- The Succession Act 1965 says that in order to make a will, the person doing so (the testator) must be "of sound disposing mind".
- Most wills are made without an assessment of the testator's mental capacity.
- However, in cases where there is any doubt, a doctor can be asked to conduct a formal assessment of a patient's testamentary capacity.
The legal test of testamentary capacity was established in 1870 in the English case Banks v Goodfellow1.
A man with probable schizophrenia left his sizeable estate to his teenage niece, but the will was challenged by an overlooked relative.
The judge in that case ruled that in order to have testamentary capacity, a testator must be capable of understanding:
- the nature of the act of making a will and its effects
- the extent of their estate
- the claims of those who might expect to benefit from the will.
As well as this, the testator must not have a mental illness that would influence them to make bequests they would not otherwise have made.
If you are asked to assess a patient's testamentary capacity, you should first consider the following points.
- If you have the relevant experience and expertise to conduct such an assessment.
- If not, you should not undertake the assessment, and should explain this to the patient or solicitor who has requested the assessment.
- If you have adequate information about the extent of the estate and all of the people who might expect to benefit from the will, and those who are benefitting from the will.
- This information should not be obtained from the patient themselves. You will need to obtain a corroborative history from another person with access to this information (such as the patient's solicitor) and you should ask for this information in writing in advance of your assessment. It is perfectly reasonable also to ask for copies of any previous wills, and it's also okay to ask about the patients' assets.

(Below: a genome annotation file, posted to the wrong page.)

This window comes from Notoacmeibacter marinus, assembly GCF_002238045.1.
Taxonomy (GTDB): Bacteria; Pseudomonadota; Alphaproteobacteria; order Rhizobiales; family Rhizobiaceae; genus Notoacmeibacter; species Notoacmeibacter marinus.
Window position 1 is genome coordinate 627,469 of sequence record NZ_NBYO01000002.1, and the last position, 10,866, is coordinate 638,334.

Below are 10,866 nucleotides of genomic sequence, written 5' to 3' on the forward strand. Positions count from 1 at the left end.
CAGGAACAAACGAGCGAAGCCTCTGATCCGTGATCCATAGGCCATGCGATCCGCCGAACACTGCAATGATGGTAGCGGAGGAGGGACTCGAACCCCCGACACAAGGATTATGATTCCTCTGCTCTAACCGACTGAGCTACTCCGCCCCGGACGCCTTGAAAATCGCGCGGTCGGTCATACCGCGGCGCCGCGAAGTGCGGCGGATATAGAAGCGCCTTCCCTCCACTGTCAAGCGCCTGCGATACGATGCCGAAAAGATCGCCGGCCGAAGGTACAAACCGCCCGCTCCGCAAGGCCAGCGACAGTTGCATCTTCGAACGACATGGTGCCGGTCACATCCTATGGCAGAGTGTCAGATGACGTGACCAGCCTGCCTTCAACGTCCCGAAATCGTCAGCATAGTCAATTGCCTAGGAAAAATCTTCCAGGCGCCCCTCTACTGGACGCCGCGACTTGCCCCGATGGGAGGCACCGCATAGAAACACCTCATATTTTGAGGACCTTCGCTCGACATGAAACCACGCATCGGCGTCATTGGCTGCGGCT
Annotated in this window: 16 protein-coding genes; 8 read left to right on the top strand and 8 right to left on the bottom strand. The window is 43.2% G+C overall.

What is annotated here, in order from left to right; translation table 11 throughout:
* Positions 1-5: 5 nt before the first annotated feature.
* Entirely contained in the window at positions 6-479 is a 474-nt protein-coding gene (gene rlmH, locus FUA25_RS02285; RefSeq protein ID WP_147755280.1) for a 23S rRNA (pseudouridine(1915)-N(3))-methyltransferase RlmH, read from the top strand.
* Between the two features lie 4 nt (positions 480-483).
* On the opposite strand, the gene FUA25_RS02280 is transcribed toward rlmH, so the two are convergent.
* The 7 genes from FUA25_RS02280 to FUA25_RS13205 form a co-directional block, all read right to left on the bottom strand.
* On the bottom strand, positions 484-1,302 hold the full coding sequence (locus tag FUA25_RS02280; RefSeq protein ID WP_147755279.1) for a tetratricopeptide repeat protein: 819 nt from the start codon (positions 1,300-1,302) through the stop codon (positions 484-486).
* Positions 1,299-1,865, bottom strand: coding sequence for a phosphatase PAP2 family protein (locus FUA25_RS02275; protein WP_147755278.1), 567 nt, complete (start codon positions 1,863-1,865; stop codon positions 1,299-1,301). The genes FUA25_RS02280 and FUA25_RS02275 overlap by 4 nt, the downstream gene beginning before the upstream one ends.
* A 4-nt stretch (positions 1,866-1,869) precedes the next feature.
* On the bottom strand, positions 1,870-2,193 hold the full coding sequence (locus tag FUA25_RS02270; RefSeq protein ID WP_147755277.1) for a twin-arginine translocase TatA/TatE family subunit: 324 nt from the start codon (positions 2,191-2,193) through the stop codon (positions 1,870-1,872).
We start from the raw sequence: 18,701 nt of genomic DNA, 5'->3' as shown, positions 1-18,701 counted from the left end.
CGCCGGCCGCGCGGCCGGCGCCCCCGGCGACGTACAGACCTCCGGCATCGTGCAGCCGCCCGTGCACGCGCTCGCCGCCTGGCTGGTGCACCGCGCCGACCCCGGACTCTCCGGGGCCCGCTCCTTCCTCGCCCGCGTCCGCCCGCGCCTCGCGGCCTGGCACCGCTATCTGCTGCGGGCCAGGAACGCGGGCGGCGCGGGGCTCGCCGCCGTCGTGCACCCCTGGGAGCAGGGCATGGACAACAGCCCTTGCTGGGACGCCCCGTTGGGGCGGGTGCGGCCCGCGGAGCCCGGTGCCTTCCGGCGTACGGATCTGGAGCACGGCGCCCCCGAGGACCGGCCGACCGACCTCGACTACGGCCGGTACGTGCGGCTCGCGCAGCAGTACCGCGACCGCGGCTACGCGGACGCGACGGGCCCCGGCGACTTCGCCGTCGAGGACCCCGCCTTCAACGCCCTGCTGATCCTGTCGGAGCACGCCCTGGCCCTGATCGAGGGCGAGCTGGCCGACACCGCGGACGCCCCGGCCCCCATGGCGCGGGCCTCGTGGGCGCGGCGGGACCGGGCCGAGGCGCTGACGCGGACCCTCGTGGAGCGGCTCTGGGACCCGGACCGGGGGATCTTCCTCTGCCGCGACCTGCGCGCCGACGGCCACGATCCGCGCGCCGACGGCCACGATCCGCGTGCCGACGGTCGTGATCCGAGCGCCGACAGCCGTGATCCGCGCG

- If you have a good understanding of the legal test applied.
- You should familiarise yourself with the Banks v Goodfellow ruling.
- Ensure that the patient is not under any undue influence.
If you decide to proceed with the assessment, you should conduct this as close as possible to the time the will is made.
You should be aware that your opinion on the patient's testamentary capacity may be challenged, and that such challenges can arise many years after your assessment and can be pursued vigorously. You might therefore wish to consider the following advice.
- Set aside adequate time to conduct a full assessment.
- Record the names of everyone present and consider their reasons for being present.
- Do not conduct your assessment in the presence of anyone who might influence the patient's answers.
- First decide whether the patient has a mental illness that would influence them to make bequests they would not have done otherwise. If they do not, ask the patient questions to obtain answers that will satisfy the legal conditions set out in the Banks v Goodfellow ruling.
- Specifically ask why any person who might reasonably expect to benefit from the will is excluded and why any person who might not be expected to benefit from the will is included.
- Make detailed records about your assessment.
- Record verbatim the answers to the most important questions.
- If, following your assessment, there is any doubt about whether the patient has testamentary capacity, refer the patient to another doctor with particular expertise in the assessment of capacity.
Assessments of testamentary capacity can be difficult and finely-balanced. Determining whether a patient who acts unexpectedly when they are making their will has capacity and is simply acting according to their wishes, or is in the early stages of a mental illness or cognitive decline that is influencing their decisions, can be extremely demanding.
If in doubt, doctors should always ask a colleague with a special interest in the assessment of mental capacity for a second opinion.
If you would like to speak to one of the MDU's medico-legal advisers about consent, capacity, or any related issues, contact us here.
1 Banks v Goodfellow (1870) LR 5 QB 549 (ratified in: In the estate of Brian Rhatigan  IEHC 475,  1 IR 639)
This page was correct at publication on 15/03/2021. Any guidance is intended as general guidance for members only. If you are a member and need specific advice relating to your own circumstances, please contact one of our advisers.